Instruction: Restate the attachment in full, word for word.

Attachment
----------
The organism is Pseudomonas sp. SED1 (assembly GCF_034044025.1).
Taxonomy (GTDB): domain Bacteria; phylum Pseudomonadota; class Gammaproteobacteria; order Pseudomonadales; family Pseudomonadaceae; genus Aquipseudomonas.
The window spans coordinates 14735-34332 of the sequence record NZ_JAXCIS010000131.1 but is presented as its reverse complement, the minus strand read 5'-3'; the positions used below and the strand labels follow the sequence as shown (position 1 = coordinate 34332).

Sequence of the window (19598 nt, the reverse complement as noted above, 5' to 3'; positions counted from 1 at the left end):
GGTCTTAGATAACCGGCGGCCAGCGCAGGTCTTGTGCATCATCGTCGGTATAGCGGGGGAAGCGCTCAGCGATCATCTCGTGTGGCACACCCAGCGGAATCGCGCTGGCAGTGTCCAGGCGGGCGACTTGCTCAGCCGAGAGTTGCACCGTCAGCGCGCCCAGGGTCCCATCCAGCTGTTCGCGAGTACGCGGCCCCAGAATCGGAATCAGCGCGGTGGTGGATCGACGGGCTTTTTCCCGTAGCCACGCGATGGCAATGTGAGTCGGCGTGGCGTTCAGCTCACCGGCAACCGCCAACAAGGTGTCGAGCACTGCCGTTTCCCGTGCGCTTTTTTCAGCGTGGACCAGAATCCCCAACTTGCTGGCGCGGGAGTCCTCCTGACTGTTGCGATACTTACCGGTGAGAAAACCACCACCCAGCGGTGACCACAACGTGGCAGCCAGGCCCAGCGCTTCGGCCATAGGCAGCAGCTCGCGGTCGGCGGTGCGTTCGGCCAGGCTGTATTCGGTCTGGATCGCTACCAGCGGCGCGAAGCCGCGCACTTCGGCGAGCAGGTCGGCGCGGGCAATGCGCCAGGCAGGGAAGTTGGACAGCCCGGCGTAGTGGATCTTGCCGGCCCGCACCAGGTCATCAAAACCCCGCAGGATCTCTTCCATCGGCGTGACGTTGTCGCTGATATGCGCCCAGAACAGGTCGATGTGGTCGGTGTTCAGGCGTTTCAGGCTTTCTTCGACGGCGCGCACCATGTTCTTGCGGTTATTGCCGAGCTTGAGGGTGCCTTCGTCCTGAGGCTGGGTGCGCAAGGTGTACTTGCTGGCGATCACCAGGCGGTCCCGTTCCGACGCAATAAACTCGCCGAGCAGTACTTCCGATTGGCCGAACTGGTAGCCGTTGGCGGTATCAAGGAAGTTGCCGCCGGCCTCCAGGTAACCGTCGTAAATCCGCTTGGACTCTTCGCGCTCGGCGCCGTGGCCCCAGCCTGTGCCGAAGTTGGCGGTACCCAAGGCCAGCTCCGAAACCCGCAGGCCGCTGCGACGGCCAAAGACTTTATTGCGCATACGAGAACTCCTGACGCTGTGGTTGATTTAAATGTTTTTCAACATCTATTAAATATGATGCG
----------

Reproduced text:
The organism is Pseudomonas sp. SED1 (assembly GCF_034044025.1).
Taxonomy (GTDB): domain Bacteria; phylum Pseudomonadota; class Gammaproteobacteria; order Pseudomonadales; family Pseudomonadaceae; genus Aquipseudomonas.
The window spans coordinates 14735-34332 of the sequence record NZ_JAXCIS010000131.1 but is presented as its reverse complement, the minus strand read 5'-3'; the positions used below and the strand labels follow the sequence as shown (position 1 = coordinate 34332).

Sequence of the window (19598 nt, the reverse complement as noted above, 5' to 3'; positions counted from 1 at the left end):
GGTCTTAGATAACCGGCGGCCAGCGCAGGTCTTGTGCATCATCGTCGGTATAGCGGGGGAAGCGCTCAGCGATCATCTCGTGTGGCACACCCAGCGGAATCGCGCTGGCAGTGTCCAGGCGGGCGACTTGCTCAGCCGAGAGTTGCACCGTCAGCGCGCCCAGGGTCCCATCCAGCTGTTCGCGAGTACGCGGCCCCAGAATCGGAATCAGCGCGGTGGTGGATCGACGGGCTTTTTCCCGTAGCCACGCGATGGCAATGTGAGTCGGCGTGGCGTTCAGCTCACCGGCAACCGCCAACAAGGTGTCGAGCACTGCCGTTTCCCGTGCGCTTTTTTCAGCGTGGACCAGAATCCCCAACTTGCTGGCGCGGGAGTCCTCCTGACTGTTGCGATACTTACCGGTGAGAAAACCACCACCCAGCGGTGACCACAACGTGGCAGCCAGGCCCAGCGCTTCGGCCATAGGCAGCAGCTCGCGGTCGGCGGTGCGTTCGGCCAGGCTGTATTCGGTCTGGATCGCTACCAGCGGCGCGAAGCCGCGCACTTCGGCGAGCAGGTCGGCGCGGGCAATGCGCCAGGCAGGGAAGTTGGACAGCCCGGCGTAGTGGATCTTGCCGGCCCGCACCAGGTCATCAAAACCCCGCAGGATCTCTTCCATCGGCGTGACGTTGTCGCTGATATGCGCCCAGAACAGGTCGATGTGGTCGGTGTTCAGGCGTTTCAGGCTTTCTTCGACGGCGCGCACCATGTTCTTGCGGTTATTGCCGAGCTTGAGGGTGCCTTCGTCCTGAGGCTGGGTGCGCAAGGTGTACTTGCTGGCGATCACCAGGCGGTCCCGTTCCGACGCAATAAACTCGCCGAGCAGTACTTCCGATTGGCCGAACTGGTAGCCGTTGGCGGTATCAAGGAAGTTGCCGCCGGCCTCCAGGTAACCGTCGTAAATCCGCTTGGACTCTTCGCGCTCGGCGCCGTGGCCCCAGCCTGTGCCGAAGTTGGCGGTACCCAAGGCCAGCTCCGAAACCCGCAGGCCGCTGCGACGGCCAAAGACTTTATTGCGCATACGAGAACTCCTGACGCTGTGGTTGATTTAAATGTTTTTCAACATCTATTAAATATGATGCG